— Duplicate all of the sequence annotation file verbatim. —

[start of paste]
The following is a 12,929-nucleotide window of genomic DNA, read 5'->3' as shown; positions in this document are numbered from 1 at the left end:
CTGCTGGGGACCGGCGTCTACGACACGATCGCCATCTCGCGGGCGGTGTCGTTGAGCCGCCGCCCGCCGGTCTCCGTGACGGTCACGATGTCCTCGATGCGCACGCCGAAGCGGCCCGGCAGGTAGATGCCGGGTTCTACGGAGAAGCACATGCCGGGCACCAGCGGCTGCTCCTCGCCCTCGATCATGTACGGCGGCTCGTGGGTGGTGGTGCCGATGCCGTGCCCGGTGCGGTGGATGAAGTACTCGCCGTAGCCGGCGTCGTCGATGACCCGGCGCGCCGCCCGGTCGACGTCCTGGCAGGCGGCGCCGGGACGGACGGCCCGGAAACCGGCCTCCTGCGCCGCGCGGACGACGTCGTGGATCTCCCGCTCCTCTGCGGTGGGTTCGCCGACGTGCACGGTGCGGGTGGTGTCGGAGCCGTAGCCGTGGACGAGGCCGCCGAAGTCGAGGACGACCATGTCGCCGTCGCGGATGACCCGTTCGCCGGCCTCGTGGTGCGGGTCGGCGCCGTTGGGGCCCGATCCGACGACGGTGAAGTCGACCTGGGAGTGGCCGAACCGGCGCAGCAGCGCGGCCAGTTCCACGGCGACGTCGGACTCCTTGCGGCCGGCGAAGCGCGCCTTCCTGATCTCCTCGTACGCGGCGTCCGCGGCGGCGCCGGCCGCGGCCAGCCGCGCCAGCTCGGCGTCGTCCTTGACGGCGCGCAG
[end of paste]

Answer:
The following is a 12,929-nucleotide window of genomic DNA, read 5'->3' as shown; positions in this document are numbered from 1 at the left end:
CTGCTGGGGACCGGCGTCTACGACACGATCGCCATCTCGCGGGCGGTGTCGTTGAGCCGCCGCCCGCCGGTCTCCGTGACGGTCACGATGTCCTCGATGCGCACGCCGAAGCGGCCCGGCAGGTAGATGCCGGGTTCTACGGAGAAGCACATGCCGGGCACCAGCGGCTGCTCCTCGCCCTCGATCATGTACGGCGGCTCGTGGGTGGTGGTGCCGATGCCGTGCCCGGTGCGGTGGATGAAGTACTCGCCGTAGCCGGCGTCGTCGATGACCCGGCGCGCCGCCCGGTCGACGTCCTGGCAGGCGGCGCCGGGACGGACGGCCCGGAAACCGGCCTCCTGCGCCGCGCGGACGACGTCGTGGATCTCCCGCTCCTCTGCGGTGGGTTCGCCGACGTGCACGGTGCGGGTGGTGTCGGAGCCGTAGCCGTGGACGAGGCCGCCGAAGTCGAGGACGACCATGTCGCCGTCGCGGATGACCCGTTCGCCGGCCTCGTGGTGCGGGTCGGCGCCGTTGGGGCCCGATCCGACGACGGTGAAGTCGACCTGGGAGTGGCCGAACCGGCGCAGCAGCGCGGCCAGTTCCACGGCGACGTCGGACTCCTTGCGGCCGGCGAAGCGCGCCTTCCTGATCTCCTCGTACGCGGCGTCCGCGGCGGCGCCGGCCGCGGCCAGCCGCGCCAGCTCGGCGTCGTCCTTGACGGCGCGCAG